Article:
SELMA, Alabama (Reuters) - If Democratic candidate Barack Obama wins Tuesday’s presidential election, he will owe a debt to this Alabama town where one of the most significant confrontations of the civil rights era played out.
Forty-three years ago, state troopers and local police wielding clubs and firing tear gas charged peaceful civil rights protesters marching across the Edmund Pettus bridge in Selma and beat them senseless.
Their purpose was to stop the march and to enforce laws that prevented blacks in the South from voting.
National TV networks interrupted their evening programs to show footage of the “Bloody Sunday” attack and revulsion at the images so shocked the country it helped forge a consensus for passage of a law that enabled blacks to vote in the South.
“This presidential cycle would not be possible without the sacrifices and the courage of those people on the bridge,” said Selma resident Malika Sanders-Fortier in reference to Obama, who would be the country’s first black president.
“This is a monumental election for the people of Selma because it represents the direct effect from the civil rights movement,” said her husband Franklin Fortier in a view shared by other African Americans in the city of 20,000.
Each year on March 7, prominent politicians march across the bridge over the Alabama River to commemorate the day in 1965 that made Selma a byword for racial intolerance. Obama joined the march in 2007.
But to many people in Selma the election has little to with race and everything to do with a clash between liberal and conservative ideologies. That sentiment matches views in much of the South where most voters say the legacy of a racial history that includes slavery will have no impact on their choices.
Alabama regularly votes Republican in presidential elections and many Selma residents said they distrusted Obama as an inexperienced liberal who would be weak on national security and had dubious friends.
“A person is known by the company he keeps and he has got a lot of clouds over the company he kept,” said Allen Williams.
Williams and other white residents said that while they would not vote for Obama, they would happily have voted for former Secretary of State Colin Powell, a black American.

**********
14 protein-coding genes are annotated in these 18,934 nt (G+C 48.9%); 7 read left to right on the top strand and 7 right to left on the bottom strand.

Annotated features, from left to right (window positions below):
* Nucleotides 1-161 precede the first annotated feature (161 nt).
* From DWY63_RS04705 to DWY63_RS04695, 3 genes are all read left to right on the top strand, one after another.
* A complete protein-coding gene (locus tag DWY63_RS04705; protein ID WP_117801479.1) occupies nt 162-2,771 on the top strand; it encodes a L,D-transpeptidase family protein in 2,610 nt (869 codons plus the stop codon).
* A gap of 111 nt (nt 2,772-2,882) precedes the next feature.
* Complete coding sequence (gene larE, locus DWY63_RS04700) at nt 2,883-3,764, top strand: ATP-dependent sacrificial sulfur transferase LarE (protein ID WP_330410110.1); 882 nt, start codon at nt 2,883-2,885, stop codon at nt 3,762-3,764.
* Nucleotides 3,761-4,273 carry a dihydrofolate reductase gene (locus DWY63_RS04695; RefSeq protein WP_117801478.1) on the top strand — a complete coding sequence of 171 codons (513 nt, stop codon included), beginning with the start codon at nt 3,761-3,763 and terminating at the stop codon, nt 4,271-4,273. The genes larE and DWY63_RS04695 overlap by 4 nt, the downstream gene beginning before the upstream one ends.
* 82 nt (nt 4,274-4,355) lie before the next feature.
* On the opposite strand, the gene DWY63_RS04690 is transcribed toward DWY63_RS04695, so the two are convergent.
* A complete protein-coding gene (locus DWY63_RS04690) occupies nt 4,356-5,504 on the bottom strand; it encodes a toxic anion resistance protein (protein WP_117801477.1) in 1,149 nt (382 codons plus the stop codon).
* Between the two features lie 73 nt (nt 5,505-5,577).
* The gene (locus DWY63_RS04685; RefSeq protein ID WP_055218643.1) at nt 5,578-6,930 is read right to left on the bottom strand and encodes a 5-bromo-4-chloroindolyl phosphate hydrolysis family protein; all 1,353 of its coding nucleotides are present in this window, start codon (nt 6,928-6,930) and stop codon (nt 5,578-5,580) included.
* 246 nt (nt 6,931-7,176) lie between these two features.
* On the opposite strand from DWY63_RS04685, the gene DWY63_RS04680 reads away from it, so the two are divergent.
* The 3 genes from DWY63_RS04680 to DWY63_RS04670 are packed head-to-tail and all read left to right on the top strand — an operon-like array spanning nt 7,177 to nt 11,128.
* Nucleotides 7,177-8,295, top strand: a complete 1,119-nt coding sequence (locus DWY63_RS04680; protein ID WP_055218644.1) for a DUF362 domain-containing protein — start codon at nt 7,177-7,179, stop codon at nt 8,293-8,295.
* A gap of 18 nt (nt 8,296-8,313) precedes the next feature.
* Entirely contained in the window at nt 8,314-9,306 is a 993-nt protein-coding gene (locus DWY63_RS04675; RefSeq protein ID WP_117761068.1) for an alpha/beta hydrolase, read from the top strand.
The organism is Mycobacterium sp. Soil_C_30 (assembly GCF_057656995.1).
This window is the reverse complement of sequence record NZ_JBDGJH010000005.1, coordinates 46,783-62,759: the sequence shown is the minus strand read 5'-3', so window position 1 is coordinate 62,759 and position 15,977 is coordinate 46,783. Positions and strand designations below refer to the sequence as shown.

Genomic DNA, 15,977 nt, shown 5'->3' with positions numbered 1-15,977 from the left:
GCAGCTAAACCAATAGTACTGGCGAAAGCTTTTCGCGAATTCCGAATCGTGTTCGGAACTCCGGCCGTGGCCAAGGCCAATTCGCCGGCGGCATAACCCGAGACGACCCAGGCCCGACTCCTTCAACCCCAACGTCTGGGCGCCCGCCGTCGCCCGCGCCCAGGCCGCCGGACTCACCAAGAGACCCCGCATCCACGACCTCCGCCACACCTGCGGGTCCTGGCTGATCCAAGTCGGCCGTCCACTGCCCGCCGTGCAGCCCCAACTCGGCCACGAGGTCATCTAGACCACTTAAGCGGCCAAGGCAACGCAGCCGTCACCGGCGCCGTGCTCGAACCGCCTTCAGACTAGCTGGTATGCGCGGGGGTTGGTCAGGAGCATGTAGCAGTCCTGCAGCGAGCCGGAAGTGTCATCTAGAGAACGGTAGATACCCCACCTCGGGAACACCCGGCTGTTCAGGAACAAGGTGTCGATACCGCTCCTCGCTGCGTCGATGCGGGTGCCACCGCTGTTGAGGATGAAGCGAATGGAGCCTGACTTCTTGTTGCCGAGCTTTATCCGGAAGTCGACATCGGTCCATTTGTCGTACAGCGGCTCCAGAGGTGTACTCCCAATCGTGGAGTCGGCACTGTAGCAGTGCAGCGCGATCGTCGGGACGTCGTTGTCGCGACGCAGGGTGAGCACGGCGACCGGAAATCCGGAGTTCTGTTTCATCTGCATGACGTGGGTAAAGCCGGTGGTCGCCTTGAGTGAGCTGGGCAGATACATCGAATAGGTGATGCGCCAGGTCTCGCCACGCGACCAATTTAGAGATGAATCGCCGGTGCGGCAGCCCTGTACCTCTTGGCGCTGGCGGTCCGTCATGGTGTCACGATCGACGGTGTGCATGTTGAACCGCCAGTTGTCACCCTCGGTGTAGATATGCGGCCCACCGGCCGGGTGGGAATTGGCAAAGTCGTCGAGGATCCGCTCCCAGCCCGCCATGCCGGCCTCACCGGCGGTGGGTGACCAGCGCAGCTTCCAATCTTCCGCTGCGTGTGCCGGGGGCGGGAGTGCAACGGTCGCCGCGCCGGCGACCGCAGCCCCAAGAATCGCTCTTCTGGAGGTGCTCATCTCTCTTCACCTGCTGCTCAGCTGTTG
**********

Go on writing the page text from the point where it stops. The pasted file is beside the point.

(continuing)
In the most notorious example of violence on the bridge, then student leader John Lewis received a fractured skull in a beating by security forces. Lewis is now a prominent U.S. congressman from Georgia.
The night the marchers finally reached the state capital Montgomery, members of the white supremacist Ku Klux Klan trailed a car carrying a black man and a white woman activist down a lonely road and shot the woman dead.
Today, the river bridge still stands as a gateway to Selma but residents old enough to remember the events of that day are divided about exactly what happened.
Some white residents said the city had been invaded by outsiders bent on causing trouble. Others said segregation was softening by the mid-1960s and the marchers stirred trouble for nothing.
Still others said people failed to understand how difficult the choices were for many young whites in the South -- torn between allegiance to the only system they knew and a pressure for change.
“It was hard to know what was right and to do what was right without hurting anybody,” said Jean Martin, 85, curator of the city’s Old Depot museum and a newspaper columnist.
Martin said she would vote for Obama because she disliked the way McCain had treated his first wife, whom he divorced.
Williams was in the National Guard during the protests. He said black youths provoked the attack by frightening police horses into stampeding toward them.
“People in the South were separated, black and white. It caused a lot of hard feelings (among whites) when they started forcing ... (desegregation) when they were slowly taking care of themselves,” Williams said.
The city and the South have fundamentally changed since then, said Williams and several other white residents.
As one piece of evidence, he cited George Evans, who was to be sworn on Monday in as mayor of Selma and is the second African American to hold the post.
Evans was elected by a coalition of black and white voters, defeating the black incumbent.
Evans, 64, left the city in 1962 for college in Kansas and watched the violence on television. In its wake he spent hours responding to questions from white fellow students on campus about whether Selma was as bad as the pictures made out.
Selma has evolved since the 1960s but race still plays a role in its politics, he said.
“There will always be some blacks and whites who will keep race as an issue but sometimes it’s not an issue, it’s an agenda,” said Evans.
“Selma has made progress in its relationships but .... there are still some things that some people have not let go. Some people don’t want to put the past behind them and move on,” he said.
Editing by Mohammad Zargham